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Tuesday, 09 July 2013

Decent Work and Africa-EU Trade Relations

The implementation of Economic Partnership Agreements (EPAs) between the European Union and the African, Caribbean and Pacific (ACP) countries might have harmful consequences for the poorer producers and workers in ACP agricultural and manufacturing sectors – this is the conclusion of a recent research paper conducted by Mark Langan, professor of International Relations at Leeds Metropolitan University.
The paper – entitled "The Decent Work Agenda and ACP-EU Relations" - argues that there is disjuncture between the norms of the European Commission as espoused under the International Labour Organisation’s (ILO),Decent Work Agenda” and the tangible implications of European interventions in ACP economies.
In particular, there are concerns that the European Commission’s pursuit of trade liberalisation in ACP states under EPAs does much to jeopardise jobs in import-competing sectors such as textiles and poultry. Meanwhile, forms of employment encouraged within export-oriented sectors such as cut-flower production often revolve around a business model predicated on the exploitation of cheap labour.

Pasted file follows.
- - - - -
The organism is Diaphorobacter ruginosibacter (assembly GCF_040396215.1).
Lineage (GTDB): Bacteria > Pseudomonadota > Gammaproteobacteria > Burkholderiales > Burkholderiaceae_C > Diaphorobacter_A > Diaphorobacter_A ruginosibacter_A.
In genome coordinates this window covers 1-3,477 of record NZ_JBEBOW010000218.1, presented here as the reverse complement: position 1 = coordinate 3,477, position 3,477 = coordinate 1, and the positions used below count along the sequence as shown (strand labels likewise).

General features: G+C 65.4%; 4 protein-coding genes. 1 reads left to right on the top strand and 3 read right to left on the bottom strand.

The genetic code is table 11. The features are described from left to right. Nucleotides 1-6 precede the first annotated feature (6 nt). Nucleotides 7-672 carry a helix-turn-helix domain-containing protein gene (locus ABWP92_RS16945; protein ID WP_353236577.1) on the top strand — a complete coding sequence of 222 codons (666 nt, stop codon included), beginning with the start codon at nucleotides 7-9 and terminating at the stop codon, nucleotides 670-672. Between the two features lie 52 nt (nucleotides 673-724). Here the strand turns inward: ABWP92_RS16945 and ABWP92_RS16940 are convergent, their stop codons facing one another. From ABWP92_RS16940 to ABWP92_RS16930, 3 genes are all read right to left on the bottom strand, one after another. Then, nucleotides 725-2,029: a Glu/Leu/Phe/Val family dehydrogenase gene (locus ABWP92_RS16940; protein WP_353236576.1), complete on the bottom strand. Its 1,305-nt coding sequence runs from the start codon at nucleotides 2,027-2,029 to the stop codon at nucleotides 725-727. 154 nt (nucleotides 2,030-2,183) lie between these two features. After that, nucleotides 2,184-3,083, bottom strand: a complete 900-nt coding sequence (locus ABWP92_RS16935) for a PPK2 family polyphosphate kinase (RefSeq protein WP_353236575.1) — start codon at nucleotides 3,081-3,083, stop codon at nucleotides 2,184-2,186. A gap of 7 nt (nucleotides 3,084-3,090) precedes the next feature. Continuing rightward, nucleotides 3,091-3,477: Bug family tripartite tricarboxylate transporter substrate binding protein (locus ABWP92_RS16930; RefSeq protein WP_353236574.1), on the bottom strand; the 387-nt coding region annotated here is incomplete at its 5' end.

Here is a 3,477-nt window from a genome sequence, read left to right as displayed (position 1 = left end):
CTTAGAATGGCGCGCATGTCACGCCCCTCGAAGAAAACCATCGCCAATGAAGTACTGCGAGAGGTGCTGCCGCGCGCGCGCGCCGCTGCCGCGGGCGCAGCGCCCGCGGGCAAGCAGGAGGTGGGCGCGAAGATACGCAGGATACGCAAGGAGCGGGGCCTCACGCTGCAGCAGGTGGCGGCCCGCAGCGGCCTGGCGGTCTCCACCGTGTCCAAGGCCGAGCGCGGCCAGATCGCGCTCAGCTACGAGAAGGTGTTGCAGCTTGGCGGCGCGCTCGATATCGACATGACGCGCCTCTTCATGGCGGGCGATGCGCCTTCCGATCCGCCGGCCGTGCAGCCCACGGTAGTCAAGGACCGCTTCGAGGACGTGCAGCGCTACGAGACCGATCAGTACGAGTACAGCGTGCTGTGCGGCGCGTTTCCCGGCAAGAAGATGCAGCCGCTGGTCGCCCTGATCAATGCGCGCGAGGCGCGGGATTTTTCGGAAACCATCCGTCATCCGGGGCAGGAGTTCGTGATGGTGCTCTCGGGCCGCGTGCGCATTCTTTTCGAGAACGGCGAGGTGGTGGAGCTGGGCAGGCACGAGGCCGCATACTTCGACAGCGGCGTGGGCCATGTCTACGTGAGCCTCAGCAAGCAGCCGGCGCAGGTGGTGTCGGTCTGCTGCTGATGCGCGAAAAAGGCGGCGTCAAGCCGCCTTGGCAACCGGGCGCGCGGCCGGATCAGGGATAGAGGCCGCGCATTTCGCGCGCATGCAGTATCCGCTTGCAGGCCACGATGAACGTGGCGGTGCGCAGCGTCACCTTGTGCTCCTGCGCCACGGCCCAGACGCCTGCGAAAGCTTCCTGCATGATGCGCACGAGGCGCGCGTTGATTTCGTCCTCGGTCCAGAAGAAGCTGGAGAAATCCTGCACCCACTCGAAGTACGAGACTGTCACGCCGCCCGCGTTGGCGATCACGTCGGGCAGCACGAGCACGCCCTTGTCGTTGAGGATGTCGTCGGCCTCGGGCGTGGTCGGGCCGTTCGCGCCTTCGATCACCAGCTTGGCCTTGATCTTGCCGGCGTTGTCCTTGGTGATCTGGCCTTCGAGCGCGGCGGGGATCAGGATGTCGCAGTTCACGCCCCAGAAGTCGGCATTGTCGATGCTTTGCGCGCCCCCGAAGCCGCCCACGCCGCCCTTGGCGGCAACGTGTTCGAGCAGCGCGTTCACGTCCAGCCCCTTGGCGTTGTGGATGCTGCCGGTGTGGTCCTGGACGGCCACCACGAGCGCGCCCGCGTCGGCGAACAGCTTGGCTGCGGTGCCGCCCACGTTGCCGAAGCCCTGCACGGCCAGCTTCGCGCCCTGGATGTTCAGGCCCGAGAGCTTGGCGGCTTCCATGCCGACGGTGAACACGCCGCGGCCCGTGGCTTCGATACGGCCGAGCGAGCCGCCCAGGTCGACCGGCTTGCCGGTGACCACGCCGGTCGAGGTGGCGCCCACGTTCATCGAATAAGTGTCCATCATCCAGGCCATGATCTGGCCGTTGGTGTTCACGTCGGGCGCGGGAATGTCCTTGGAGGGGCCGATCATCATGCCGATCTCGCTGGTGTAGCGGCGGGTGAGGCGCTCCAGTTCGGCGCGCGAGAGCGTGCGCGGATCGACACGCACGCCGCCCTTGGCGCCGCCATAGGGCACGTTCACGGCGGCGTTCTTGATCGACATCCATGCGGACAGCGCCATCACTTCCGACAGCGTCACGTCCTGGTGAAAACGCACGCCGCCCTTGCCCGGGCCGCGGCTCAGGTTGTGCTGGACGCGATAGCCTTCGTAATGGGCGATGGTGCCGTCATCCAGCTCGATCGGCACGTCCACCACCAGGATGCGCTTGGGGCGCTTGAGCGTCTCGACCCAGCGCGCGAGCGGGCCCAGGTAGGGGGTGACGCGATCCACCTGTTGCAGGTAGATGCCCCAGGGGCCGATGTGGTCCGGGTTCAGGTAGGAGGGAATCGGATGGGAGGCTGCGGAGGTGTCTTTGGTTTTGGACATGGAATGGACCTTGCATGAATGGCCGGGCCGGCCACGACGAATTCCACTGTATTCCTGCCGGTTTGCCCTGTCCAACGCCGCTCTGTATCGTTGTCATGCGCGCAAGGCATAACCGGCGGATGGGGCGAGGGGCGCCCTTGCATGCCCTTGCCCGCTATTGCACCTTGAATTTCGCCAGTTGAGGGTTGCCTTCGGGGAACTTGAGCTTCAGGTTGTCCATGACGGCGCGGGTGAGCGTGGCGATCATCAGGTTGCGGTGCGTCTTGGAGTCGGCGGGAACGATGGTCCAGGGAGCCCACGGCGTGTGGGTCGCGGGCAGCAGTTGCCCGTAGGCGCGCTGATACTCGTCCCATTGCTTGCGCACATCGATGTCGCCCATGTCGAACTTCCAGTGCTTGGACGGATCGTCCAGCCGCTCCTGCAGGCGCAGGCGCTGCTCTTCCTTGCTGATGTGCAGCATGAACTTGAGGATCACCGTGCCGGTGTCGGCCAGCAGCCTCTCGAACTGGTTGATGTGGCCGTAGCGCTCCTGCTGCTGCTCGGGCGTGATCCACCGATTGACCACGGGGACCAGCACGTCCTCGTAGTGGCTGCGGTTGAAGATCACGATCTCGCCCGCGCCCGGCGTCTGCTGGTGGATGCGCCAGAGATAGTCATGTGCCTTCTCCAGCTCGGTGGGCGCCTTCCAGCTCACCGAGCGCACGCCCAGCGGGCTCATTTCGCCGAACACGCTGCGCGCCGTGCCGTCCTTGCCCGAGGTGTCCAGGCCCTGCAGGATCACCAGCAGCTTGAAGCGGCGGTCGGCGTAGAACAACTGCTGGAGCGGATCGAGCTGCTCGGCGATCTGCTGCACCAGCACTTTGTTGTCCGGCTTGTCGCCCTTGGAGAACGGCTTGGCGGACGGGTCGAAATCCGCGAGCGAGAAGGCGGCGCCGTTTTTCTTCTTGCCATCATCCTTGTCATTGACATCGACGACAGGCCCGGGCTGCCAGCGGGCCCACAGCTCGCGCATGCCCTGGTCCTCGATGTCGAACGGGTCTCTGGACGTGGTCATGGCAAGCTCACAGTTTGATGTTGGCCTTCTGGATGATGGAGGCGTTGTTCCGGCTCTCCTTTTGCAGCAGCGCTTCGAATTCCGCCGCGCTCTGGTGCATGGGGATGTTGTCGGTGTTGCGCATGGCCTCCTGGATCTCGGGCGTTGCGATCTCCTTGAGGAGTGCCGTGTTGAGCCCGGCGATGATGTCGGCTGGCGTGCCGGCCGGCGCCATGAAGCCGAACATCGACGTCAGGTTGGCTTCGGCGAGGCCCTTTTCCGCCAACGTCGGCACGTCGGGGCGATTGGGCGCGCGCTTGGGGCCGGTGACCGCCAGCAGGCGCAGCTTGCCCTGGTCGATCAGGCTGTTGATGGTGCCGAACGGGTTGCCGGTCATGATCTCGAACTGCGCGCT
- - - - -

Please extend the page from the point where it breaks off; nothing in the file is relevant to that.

Aligning with the discourse of ILO, the European Commission had committed to implementation of the decent work agenda in the world by ensuring that ‘globalisation works for the poor’ and that economic growth is translated into decent jobs and poverty reduction. The ILO’s “Decent Work Agenda” has four interrelated objectives:
1. Increase employment in productive sectors in the global South
2. Promote respect of core labour standards in these sectors
3. Facilitate social dialogue e.g. in terms of trade union recognition
4. Provide social protection e.g. in relation to pensions and sick pay

The quoted paper entitled is freely available to download from the Social Sciences Research Network (SSRN) database: http://papers.ssrn.com/sol3/papers.cfm?abstract_id=2276947

Source: SSRN

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